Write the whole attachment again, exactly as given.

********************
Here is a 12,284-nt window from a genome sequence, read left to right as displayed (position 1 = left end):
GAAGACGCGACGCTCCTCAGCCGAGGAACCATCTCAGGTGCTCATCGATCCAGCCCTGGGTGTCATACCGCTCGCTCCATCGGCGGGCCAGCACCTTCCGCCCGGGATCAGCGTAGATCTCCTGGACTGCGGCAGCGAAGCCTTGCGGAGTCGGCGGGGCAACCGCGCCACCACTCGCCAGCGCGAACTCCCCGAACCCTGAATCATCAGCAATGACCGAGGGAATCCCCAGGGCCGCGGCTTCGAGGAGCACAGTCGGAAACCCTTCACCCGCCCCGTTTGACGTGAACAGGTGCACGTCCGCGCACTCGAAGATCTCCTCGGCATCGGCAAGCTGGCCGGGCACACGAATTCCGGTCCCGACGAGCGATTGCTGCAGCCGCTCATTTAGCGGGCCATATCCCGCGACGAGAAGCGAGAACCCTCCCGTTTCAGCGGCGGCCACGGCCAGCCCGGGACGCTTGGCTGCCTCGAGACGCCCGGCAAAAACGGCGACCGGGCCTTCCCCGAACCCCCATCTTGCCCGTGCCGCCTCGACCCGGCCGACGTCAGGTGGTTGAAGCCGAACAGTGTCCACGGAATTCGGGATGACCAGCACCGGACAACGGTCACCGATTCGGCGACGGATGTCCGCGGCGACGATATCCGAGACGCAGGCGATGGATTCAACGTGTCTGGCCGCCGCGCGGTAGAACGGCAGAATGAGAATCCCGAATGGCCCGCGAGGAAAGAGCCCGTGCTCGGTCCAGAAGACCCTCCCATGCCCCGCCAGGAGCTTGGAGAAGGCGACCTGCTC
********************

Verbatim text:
Here is a 12,284-nt window from a genome sequence, read left to right as displayed (position 1 = left end):
GAAGACGCGACGCTCCTCAGCCGAGGAACCATCTCAGGTGCTCATCGATCCAGCCCTGGGTGTCATACCGCTCGCTCCATCGGCGGGCCAGCACCTTCCGCCCGGGATCAGCGTAGATCTCCTGGACTGCGGCAGCGAAGCCTTGCGGAGTCGGCGGGGCAACCGCGCCACCACTCGCCAGCGCGAACTCCCCGAACCCTGAATCATCAGCAATGACCGAGGGAATCCCCAGGGCCGCGGCTTCGAGGAGCACAGTCGGAAACCCTTCACCCGCCCCGTTTGACGTGAACAGGTGCACGTCCGCGCACTCGAAGATCTCCTCGGCATCGGCAAGCTGGCCGGGCACACGAATTCCGGTCCCGACGAGCGATTGCTGCAGCCGCTCATTTAGCGGGCCATATCCCGCGACGAGAAGCGAGAACCCTCCCGTTTCAGCGGCGGCCACGGCCAGCCCGGGACGCTTGGCTGCCTCGAGACGCCCGGCAAAAACGGCGACCGGGCCTTCCCCGAACCCCCATCTTGCCCGTGCCGCCTCGACCCGGCCGACGTCAGGTGGTTGAAGCCGAACAGTGTCCACGGAATTCGGGATGACCAGCACCGGACAACGGTCACCGATTCGGCGACGGATGTCCGCGGCGACGATATCCGAGACGCAGGCGATGGATTCAACGTGTCTGGCCGCCGCGCGGTAGAACGGCAGAATGAGAATCCCGAATGGCCCGCGAGGAAAGAGCCCGTGCTCGGTCCAGAAGACCCTCCCATGCCCCGCCAGGAGCTTGGAGAAGGCGACCTGCTC